Cortec targets investments in companies in North America across healthcare, distribution, and consumer businesses. The fund is hitting the market at a fraught moment, when many LPs are backing off their pacing to private equity as they contend with overexposure to the asset class and slowing distributions, leaving them with less flexibility for re-ups and new relationships.
The target for Cortec Group Fund VIII was revealed in an investment activity report from Sacramento County Employees’ Retirement System. Cortec’s seventh fund closed at $2.1 billion in 2019.
According to the report, Sacramento County committed $30 million to Fund VIII. The system previously invested in Cortec’s seventh flagship.
Other known commitments to Fund VIII include $60 million from Texas County & District Retirement System, $10 million from Merced County Employees’ Retirement Association and $40 million from Ohio Police & Fire Pension Fund.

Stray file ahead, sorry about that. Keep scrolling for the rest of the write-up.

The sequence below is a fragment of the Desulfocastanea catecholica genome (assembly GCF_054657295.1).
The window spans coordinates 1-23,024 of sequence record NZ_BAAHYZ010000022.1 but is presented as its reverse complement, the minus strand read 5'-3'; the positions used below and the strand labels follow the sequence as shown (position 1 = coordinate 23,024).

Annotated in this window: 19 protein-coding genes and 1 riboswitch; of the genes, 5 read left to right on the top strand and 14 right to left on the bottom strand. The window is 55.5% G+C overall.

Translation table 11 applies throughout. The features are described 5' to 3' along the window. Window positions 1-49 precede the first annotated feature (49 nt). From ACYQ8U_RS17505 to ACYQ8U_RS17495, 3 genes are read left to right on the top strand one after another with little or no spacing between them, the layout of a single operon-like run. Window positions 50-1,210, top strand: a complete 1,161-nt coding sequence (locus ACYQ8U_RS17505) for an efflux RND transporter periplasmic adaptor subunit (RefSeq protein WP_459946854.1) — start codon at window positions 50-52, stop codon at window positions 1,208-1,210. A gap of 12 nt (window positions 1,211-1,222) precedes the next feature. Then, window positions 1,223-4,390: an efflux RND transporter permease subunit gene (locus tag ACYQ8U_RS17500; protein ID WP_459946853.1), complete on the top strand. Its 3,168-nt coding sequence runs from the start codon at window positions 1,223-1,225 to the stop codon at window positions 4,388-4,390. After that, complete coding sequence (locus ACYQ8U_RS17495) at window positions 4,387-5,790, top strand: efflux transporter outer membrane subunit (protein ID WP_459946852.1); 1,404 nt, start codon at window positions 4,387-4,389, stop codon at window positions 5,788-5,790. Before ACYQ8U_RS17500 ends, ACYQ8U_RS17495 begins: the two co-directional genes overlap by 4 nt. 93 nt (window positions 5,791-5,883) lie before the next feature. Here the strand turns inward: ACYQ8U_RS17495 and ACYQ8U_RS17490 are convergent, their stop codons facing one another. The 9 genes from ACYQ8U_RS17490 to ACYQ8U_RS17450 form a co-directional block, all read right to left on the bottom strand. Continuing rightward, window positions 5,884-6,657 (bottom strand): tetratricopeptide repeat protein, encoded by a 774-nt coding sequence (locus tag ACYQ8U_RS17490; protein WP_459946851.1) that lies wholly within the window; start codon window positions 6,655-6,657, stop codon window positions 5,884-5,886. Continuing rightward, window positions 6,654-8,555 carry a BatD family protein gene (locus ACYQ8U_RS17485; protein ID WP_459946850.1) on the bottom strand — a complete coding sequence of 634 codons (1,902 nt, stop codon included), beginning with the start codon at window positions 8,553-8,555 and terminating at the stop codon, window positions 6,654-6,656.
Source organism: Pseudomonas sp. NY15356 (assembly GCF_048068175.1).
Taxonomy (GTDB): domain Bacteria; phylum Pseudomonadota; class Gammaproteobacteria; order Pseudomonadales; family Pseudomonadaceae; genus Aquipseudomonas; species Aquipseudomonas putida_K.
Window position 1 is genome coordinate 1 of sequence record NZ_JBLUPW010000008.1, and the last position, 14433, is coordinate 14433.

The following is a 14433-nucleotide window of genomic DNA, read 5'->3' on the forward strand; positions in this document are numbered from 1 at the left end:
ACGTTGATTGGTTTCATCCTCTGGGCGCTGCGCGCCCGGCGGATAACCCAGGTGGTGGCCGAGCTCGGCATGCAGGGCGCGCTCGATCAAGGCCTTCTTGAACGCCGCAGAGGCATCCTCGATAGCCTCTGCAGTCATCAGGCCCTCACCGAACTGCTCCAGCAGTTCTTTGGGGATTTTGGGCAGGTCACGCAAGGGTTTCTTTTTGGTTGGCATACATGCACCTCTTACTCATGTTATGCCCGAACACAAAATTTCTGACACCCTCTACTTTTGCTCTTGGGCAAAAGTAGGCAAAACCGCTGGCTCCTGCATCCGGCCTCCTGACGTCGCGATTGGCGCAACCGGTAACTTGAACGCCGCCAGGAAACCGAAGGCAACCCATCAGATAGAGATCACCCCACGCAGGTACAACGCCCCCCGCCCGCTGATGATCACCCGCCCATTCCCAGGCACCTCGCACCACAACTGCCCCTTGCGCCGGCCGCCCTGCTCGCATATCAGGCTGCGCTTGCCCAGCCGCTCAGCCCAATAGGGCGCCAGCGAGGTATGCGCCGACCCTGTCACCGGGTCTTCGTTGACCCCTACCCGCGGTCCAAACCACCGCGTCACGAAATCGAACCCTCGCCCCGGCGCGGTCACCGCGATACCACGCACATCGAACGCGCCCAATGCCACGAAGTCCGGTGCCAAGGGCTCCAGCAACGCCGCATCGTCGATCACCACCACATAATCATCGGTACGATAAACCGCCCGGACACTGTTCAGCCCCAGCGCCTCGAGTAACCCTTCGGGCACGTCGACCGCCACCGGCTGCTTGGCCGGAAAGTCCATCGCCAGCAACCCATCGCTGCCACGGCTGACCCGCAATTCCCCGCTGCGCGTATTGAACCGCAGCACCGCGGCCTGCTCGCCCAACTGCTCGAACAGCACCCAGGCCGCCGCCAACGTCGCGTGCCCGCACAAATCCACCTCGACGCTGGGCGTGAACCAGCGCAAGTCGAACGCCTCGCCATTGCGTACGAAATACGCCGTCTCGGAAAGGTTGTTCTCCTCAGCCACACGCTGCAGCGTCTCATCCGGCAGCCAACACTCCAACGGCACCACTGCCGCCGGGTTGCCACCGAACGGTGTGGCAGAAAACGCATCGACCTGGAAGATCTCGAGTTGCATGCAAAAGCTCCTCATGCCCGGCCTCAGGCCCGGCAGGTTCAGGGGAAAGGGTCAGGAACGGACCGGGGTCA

All four of the LPs committed to Cortec’s seventh fund.
According to a report from Sacramento County’s general investment consultant Verus, Fund VII has a 26.4 percent Net IRR. According to the company’s website, Cortec makes control investments in platform companies with revenues between $40 million and $300 million with EBITDA of $7 million to more than $35 million.
Cortec is co-led by David Schnadig and Jeffrey Lipsitz. Other managing partners include Michael Najjar, Jeffrey Shannon and Jonathan Stein.
Cortec was formed in 1984 by Neal Kayes, Gerald Rosenberg and Scott Schafler, all of whom worked for industrial conglomerate Condec. Schafler is still listed as a managing partner.
Portfolio companies in Fund VII include home foundation repair company Groundworks, children’s pajamas brand Little Sleepies and Circle Surrogacy and Egg Donation.
Cortec’s exits include Window Nation, pet euthanasia specialist Lap of Love, and coffee machine cleaning product manufacturer Urnex.
Recent news from Sacramento County and Merced County show some of the issues LPs currently face.
Sacramento County announced it will target $260 million in commitments in 2023, down from $365 million in commitments made in 2022, Buyouts reported in November. At that time, Sacramento allocated 15.4 percent to private equity, above its 11 percent target.
Merced County’s contributions to private equity investments outpaced distributions by $16 million in the third quarter of 2022 due to the sluggish exit environment, according to a board presentation conducted in March.